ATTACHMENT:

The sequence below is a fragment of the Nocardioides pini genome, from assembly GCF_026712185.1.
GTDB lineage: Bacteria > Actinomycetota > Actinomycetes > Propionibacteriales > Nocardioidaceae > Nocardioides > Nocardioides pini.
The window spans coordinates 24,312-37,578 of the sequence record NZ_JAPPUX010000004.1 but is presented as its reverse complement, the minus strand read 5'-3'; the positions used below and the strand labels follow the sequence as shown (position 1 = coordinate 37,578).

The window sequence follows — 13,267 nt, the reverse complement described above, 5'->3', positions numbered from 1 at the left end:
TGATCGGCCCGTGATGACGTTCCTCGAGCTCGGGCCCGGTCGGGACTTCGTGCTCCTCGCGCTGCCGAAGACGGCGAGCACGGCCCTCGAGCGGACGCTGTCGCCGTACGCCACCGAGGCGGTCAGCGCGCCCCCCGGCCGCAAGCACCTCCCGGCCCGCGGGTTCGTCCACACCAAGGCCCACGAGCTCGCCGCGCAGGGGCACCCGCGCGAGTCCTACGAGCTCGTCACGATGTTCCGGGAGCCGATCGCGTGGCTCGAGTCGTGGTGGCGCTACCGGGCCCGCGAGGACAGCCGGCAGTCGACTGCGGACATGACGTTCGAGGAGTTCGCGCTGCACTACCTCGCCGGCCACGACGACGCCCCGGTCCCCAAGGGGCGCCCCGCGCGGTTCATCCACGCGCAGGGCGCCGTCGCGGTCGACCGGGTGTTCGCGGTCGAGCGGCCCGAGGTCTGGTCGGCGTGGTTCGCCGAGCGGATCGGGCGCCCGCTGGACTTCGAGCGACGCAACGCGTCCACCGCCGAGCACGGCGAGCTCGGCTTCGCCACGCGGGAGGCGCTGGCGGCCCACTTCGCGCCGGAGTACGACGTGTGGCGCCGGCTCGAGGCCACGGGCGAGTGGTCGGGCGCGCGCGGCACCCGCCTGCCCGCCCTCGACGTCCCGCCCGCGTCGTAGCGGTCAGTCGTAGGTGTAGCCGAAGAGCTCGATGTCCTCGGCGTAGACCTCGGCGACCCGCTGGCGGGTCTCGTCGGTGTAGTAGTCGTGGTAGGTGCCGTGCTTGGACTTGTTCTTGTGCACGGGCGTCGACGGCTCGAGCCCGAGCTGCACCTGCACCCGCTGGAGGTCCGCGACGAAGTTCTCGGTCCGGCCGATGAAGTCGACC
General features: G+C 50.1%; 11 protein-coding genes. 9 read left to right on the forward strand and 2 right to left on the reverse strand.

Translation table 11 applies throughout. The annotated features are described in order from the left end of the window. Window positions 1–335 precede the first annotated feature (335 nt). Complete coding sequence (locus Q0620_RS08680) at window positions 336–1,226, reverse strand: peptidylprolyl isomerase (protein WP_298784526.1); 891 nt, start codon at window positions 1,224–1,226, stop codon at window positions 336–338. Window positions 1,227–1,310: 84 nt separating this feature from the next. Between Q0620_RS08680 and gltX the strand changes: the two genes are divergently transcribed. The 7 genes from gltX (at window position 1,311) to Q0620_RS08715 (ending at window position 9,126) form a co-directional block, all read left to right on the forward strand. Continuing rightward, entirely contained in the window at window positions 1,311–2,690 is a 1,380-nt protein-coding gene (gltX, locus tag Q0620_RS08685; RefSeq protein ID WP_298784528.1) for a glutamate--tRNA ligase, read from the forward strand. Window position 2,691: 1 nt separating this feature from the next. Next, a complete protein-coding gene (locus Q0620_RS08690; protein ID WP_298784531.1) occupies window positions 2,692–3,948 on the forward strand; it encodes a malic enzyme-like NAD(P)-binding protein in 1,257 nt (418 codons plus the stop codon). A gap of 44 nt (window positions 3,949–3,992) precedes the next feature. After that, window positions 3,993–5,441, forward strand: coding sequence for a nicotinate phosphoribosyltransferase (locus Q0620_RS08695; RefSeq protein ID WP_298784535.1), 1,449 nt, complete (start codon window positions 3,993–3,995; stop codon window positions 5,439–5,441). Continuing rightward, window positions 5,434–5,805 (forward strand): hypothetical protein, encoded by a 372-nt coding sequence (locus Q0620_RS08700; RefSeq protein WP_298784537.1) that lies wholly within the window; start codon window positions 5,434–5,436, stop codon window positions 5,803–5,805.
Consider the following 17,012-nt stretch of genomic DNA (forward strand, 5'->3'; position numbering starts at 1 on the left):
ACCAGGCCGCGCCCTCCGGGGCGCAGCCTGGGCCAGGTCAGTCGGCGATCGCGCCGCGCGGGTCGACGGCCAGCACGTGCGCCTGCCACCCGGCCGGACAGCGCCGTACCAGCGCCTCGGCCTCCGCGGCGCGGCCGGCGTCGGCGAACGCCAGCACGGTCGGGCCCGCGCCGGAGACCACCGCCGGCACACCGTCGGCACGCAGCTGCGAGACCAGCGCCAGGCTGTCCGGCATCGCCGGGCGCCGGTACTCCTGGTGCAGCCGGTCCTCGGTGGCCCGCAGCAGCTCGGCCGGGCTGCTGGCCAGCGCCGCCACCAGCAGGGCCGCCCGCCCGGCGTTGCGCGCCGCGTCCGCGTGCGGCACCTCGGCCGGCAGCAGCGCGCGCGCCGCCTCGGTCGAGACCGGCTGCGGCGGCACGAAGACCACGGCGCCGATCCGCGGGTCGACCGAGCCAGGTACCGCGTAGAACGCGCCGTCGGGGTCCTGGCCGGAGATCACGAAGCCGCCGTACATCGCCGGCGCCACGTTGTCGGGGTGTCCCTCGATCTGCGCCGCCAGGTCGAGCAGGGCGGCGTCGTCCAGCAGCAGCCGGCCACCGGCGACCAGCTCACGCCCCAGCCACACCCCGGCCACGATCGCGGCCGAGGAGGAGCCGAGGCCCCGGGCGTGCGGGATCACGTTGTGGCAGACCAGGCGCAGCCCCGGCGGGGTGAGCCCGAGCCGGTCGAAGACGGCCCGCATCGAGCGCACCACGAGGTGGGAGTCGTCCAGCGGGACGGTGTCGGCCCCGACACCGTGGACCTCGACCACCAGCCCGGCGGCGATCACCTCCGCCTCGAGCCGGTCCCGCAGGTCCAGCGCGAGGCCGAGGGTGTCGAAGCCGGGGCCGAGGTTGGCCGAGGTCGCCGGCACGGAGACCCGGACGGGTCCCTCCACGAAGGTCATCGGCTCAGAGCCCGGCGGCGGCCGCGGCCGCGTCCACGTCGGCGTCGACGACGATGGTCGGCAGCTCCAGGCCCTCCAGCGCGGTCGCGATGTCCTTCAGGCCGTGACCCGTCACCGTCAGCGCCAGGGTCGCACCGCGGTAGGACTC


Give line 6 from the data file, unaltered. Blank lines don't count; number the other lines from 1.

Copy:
General features: G+C 50.1%; 11 protein-coding genes. 9 read left to right on the forward strand and 2 right to left on the reverse strand.